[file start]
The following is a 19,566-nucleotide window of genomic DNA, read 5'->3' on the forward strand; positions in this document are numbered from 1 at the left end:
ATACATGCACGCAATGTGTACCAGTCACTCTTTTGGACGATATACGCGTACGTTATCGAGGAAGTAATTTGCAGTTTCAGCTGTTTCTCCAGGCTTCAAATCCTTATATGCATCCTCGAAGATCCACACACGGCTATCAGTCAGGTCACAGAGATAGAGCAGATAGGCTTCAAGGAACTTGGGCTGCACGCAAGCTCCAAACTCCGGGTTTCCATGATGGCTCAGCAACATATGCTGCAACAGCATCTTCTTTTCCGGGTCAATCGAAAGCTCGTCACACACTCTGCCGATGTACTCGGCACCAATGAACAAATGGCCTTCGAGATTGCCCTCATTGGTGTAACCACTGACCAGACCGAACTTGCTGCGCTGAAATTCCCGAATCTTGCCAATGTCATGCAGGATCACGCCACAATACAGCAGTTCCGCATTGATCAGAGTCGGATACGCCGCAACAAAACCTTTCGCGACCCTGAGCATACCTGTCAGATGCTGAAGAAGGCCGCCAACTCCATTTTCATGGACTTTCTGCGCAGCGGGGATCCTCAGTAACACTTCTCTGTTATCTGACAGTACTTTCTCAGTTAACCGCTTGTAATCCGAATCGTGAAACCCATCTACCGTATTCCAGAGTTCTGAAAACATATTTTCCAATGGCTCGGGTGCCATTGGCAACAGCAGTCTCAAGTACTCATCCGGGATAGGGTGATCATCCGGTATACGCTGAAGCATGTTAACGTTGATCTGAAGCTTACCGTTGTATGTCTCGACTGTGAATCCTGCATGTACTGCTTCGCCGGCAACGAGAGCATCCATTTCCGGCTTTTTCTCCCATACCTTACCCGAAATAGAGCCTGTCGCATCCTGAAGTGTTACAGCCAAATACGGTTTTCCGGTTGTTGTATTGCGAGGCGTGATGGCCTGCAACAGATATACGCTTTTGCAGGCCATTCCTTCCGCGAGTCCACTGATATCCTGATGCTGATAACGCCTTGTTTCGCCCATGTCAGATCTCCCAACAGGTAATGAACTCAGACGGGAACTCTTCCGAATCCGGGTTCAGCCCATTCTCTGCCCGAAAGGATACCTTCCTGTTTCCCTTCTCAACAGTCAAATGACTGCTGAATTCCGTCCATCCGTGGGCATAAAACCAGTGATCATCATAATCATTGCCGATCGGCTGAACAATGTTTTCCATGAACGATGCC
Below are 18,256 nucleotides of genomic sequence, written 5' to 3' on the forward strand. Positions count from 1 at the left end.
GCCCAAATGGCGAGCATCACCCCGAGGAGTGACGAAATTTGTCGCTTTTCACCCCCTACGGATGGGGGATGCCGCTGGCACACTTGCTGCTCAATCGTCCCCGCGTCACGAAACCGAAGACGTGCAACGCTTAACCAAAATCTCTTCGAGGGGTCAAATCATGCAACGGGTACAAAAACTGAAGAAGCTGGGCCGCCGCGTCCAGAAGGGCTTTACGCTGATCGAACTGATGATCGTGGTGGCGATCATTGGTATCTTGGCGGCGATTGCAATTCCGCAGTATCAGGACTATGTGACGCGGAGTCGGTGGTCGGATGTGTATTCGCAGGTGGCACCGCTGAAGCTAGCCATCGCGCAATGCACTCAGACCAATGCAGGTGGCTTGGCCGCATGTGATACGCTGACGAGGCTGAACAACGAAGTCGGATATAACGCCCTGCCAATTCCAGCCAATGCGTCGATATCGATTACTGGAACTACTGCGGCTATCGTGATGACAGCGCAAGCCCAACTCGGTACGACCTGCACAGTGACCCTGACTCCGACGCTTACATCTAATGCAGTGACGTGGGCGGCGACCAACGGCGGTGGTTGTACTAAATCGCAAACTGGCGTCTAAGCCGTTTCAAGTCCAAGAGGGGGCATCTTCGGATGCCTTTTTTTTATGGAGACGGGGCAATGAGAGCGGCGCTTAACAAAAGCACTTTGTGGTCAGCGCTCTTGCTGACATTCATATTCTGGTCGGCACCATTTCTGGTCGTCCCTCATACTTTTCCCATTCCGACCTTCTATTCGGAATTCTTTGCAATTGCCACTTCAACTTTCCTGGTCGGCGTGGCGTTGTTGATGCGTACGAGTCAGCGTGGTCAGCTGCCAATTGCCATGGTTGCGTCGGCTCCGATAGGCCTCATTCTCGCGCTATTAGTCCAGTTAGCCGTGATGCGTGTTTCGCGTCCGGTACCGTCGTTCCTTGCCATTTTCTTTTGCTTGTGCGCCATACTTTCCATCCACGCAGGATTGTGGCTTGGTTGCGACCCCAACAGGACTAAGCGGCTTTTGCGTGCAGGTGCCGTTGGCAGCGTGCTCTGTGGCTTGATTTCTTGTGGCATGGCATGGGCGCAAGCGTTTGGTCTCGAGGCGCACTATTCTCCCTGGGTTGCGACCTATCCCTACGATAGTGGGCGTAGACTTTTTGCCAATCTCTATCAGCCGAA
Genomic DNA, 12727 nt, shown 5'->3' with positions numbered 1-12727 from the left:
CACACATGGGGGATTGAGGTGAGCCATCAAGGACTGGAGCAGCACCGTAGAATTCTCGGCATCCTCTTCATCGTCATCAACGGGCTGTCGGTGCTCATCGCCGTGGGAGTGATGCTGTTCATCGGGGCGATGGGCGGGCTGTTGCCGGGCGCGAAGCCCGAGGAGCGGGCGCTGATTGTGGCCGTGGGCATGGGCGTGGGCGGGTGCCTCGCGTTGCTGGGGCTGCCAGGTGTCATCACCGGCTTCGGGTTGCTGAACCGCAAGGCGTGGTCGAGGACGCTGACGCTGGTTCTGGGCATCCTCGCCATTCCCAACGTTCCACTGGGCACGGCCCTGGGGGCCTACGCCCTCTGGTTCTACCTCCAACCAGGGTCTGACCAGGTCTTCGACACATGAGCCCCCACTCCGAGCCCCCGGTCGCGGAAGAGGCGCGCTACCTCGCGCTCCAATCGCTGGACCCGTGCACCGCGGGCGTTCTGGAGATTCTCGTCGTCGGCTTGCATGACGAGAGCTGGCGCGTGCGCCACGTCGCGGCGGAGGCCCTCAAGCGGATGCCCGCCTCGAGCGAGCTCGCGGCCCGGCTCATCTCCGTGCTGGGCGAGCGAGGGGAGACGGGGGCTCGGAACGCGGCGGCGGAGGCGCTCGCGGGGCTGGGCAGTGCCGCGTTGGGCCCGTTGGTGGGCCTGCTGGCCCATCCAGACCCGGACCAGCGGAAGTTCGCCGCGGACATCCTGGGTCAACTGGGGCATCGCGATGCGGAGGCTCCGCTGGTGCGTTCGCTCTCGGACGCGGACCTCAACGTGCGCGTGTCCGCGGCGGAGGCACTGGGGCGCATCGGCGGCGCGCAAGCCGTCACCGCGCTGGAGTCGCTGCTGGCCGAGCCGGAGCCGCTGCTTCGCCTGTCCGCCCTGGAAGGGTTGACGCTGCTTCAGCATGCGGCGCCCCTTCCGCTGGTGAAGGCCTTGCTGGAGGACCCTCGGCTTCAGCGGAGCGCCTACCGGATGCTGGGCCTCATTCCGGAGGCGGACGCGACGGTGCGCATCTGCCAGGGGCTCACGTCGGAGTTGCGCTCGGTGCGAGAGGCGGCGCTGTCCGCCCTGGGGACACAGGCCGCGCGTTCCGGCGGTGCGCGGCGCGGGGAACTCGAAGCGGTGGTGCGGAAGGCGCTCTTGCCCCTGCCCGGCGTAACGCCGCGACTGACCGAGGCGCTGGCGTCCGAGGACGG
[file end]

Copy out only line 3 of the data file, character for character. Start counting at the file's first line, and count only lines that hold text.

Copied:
Below are 18,256 nucleotides of genomic sequence, written 5' to 3' on the forward strand. Positions count from 1 at the left end.